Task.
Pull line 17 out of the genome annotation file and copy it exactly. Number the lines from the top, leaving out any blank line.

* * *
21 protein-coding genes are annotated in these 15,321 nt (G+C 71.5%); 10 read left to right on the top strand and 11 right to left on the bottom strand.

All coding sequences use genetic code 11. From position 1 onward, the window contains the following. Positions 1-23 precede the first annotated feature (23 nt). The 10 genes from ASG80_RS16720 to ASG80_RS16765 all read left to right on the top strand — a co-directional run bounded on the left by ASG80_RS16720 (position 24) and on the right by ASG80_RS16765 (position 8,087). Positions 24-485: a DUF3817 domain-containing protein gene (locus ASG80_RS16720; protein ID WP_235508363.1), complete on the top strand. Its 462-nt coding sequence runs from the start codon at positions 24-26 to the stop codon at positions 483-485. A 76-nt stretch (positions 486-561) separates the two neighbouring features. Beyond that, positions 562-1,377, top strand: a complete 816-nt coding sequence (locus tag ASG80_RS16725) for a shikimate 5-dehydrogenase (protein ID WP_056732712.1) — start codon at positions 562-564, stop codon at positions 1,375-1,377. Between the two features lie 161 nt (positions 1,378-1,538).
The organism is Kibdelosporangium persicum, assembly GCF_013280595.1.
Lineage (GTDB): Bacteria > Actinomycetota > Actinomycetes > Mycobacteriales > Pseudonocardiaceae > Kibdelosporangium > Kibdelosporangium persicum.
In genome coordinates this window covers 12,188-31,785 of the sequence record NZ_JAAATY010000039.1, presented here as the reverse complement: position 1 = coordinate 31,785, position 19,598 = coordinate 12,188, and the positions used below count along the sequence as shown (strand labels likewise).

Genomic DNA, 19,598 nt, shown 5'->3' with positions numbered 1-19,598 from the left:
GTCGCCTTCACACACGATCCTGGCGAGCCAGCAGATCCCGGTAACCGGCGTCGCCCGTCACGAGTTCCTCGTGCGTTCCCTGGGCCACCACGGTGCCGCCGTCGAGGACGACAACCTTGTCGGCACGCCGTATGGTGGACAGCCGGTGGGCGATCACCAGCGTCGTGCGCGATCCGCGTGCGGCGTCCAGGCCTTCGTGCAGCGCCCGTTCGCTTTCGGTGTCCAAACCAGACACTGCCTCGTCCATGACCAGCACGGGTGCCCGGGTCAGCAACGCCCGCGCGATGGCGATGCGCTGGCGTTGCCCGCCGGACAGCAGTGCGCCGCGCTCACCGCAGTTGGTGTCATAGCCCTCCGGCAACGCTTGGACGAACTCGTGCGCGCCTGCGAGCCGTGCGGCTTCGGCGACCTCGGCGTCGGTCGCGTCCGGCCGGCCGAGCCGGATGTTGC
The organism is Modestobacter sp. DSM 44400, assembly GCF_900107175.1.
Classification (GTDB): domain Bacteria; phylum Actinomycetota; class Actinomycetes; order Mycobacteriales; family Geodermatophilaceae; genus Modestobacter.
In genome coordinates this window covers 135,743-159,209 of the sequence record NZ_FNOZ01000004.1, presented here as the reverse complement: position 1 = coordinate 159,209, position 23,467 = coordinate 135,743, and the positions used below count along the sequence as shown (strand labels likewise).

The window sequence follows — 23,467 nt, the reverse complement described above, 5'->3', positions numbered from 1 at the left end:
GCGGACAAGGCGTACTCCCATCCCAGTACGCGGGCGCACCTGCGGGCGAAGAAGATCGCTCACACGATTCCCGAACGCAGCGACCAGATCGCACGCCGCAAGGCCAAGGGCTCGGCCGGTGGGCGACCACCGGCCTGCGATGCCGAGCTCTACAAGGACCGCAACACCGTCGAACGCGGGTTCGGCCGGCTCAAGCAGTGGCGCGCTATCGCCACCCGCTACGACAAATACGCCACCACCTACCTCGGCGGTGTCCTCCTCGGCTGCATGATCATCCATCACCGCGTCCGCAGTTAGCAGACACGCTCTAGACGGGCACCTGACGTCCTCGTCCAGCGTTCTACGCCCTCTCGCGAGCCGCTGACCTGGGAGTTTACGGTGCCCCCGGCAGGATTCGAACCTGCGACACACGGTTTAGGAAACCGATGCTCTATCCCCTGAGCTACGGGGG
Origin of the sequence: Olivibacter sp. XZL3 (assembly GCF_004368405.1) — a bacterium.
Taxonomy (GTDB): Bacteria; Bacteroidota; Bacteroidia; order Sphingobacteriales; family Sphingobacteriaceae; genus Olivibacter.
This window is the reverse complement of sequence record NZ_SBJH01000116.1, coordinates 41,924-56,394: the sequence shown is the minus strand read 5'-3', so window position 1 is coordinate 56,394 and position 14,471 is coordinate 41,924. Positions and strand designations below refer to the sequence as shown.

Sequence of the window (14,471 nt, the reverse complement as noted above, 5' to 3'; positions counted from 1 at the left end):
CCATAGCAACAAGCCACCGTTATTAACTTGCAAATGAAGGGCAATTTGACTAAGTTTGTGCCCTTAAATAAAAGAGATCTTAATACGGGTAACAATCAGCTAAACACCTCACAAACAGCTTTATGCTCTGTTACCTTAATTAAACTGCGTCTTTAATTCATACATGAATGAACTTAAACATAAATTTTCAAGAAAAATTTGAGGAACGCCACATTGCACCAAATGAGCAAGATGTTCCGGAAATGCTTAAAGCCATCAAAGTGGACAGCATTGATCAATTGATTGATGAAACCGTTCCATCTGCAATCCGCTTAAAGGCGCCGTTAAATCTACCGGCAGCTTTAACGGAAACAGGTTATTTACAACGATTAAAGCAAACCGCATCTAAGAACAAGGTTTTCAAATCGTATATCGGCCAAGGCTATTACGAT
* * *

CCATAGCAACAAGCCACCGTTATTAACTTGCAAATGAAGGGCAATTTGACTAAGTTTGTGCCCTTAAATAAAAGAGATCTTAATACGGGTAACAATCAGCTAAACACCTCACAAACAGCTTTATGCTCTGTTACCTTAATTAAACTGCGTCTTTAATTCATACATGAATGAACTTAAACATAAATTTTCAAGAAAAATTTGAGGAACGCCACATTGCACCAAATGAGCAAGATGTTCCGGAAATGCTTAAAGCCATCAAAGTGGACAGCATTGATCAATTGATTGATGAAACCGTTCCATCTGCAATCCGCTTAAAGGCGCCGTTAAATCTACCGGCAGCTTTAACGGAAACAGGTTATTTACAACGATTAAAGCAAACCGCATCTAAGAACAAGGTTTTCAAATCGTATATCGGCCAAGGCTATTACGAT